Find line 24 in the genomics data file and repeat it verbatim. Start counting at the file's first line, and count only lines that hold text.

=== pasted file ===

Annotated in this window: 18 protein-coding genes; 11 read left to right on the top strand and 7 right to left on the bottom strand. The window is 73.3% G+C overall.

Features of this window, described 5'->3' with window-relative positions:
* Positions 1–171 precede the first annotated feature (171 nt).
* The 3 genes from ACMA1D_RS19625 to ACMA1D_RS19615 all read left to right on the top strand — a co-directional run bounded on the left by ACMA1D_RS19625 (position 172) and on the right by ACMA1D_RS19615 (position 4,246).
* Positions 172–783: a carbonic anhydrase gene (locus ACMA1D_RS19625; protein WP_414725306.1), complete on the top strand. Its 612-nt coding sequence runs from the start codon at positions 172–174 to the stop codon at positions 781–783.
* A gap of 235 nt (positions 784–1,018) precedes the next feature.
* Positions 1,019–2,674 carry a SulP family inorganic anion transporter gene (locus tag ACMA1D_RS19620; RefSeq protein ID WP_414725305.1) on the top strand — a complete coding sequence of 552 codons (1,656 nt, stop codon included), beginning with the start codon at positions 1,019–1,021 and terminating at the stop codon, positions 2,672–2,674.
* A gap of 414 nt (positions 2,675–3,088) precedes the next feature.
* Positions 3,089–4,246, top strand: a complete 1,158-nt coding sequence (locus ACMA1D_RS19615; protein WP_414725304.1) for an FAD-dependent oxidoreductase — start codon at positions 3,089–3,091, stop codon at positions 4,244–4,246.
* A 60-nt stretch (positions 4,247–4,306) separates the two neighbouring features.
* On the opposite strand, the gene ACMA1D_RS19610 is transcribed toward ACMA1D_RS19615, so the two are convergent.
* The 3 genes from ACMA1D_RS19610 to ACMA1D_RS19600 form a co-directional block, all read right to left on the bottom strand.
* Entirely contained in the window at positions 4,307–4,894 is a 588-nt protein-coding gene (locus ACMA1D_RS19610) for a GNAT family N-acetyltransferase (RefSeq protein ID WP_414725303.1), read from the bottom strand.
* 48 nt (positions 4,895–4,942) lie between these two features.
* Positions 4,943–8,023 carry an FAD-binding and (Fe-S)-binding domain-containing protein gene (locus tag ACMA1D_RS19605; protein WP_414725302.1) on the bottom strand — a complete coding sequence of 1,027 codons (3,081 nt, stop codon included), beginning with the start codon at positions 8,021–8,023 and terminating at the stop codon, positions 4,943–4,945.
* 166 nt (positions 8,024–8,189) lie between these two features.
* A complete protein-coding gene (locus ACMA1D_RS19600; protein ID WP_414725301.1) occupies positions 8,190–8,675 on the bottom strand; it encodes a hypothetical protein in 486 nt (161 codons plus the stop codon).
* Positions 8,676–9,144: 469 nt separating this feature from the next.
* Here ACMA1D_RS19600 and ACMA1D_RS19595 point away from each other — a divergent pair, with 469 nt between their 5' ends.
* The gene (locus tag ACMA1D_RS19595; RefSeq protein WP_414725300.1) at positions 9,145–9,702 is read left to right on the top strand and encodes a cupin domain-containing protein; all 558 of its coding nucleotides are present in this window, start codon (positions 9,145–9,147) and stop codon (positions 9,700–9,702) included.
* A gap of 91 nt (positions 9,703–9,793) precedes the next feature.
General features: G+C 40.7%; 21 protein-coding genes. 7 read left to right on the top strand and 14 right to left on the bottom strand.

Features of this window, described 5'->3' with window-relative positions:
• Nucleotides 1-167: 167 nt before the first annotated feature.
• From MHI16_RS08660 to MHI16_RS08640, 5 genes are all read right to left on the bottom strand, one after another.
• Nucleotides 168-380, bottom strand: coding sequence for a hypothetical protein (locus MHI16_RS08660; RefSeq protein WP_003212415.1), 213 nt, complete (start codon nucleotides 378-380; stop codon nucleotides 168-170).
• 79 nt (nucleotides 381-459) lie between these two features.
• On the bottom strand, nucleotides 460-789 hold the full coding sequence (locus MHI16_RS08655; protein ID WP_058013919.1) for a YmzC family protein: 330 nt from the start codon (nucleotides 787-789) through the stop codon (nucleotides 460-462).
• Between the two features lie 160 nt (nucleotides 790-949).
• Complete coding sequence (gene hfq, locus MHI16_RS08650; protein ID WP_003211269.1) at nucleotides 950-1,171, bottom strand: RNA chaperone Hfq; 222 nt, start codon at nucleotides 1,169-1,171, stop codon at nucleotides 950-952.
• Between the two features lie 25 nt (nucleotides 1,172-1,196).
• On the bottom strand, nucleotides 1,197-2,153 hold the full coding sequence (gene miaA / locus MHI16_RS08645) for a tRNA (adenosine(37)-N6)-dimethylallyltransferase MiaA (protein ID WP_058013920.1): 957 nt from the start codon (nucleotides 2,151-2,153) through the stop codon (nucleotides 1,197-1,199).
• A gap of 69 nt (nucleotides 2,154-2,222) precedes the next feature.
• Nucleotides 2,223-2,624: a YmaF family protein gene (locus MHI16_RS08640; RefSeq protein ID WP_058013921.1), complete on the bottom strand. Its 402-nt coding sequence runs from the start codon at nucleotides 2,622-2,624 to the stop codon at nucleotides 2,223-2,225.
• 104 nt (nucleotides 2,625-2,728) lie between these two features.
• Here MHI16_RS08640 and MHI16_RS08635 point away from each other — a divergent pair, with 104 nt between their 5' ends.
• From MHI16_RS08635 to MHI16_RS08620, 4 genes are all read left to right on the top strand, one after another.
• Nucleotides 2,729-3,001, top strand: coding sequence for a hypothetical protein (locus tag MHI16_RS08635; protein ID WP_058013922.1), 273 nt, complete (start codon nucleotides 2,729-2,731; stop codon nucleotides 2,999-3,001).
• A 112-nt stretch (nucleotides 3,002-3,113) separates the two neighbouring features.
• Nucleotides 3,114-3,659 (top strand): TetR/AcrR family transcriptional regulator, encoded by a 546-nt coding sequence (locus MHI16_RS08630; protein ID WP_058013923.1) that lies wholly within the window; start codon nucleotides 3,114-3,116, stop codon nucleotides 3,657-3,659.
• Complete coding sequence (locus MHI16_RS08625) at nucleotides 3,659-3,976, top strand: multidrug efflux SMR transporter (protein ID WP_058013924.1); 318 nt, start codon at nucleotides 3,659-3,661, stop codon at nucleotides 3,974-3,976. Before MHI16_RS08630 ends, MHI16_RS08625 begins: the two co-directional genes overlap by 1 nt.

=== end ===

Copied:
• Nucleotides 1-167: 167 nt before the first annotated feature.